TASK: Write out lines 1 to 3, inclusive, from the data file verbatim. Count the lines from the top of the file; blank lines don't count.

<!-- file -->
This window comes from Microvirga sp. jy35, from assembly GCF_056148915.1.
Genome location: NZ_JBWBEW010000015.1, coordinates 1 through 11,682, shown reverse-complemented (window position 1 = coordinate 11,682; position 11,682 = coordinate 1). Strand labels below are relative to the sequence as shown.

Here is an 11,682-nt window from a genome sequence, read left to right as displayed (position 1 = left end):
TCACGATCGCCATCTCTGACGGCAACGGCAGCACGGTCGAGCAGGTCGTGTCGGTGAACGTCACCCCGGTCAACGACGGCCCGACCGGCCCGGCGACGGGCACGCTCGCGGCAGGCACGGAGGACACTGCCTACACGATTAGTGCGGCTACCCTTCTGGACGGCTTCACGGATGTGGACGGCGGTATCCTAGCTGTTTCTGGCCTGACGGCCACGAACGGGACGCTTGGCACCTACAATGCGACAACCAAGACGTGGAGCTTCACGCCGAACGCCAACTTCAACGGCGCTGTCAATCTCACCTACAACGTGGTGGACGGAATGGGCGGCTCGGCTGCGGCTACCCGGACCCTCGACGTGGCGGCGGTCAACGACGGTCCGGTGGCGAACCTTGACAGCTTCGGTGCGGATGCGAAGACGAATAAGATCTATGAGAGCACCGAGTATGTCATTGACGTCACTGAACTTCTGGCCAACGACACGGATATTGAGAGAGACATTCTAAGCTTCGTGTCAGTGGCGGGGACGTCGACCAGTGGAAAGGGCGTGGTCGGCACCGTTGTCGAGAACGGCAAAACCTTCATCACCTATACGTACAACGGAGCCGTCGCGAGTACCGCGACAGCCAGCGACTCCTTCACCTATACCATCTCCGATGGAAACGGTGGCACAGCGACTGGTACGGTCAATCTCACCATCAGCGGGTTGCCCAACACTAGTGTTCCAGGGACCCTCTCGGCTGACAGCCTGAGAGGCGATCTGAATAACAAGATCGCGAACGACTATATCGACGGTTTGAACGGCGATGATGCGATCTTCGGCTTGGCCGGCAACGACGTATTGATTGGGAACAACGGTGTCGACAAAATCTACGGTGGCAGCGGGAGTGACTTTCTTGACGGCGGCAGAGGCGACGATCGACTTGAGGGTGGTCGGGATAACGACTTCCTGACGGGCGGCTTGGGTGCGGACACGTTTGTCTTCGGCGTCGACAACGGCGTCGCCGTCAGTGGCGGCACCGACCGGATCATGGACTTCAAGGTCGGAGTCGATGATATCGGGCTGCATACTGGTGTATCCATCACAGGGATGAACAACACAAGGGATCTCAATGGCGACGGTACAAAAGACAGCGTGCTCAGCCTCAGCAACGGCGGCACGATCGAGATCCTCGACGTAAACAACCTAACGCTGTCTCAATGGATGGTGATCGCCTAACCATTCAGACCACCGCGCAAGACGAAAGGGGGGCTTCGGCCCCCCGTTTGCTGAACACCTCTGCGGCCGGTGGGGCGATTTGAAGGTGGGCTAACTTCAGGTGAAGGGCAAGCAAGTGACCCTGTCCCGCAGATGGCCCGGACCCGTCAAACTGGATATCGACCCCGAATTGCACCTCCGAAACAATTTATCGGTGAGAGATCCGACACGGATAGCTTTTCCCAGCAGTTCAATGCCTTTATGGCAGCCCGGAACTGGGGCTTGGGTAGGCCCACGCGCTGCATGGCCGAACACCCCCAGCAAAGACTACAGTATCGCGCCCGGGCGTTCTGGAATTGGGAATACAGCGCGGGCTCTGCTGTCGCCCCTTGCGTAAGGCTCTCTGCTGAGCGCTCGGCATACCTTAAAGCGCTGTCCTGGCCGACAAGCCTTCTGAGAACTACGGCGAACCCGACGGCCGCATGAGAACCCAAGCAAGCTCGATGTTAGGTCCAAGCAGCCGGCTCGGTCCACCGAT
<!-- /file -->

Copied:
This window comes from Microvirga sp. jy35, from assembly GCF_056148915.1.
Genome location: NZ_JBWBEW010000015.1, coordinates 1 through 11,682, shown reverse-complemented (window position 1 = coordinate 11,682; position 11,682 = coordinate 1). Strand labels below are relative to the sequence as shown.

Here is an 11,682-nt window from a genome sequence, read left to right as displayed (position 1 = left end):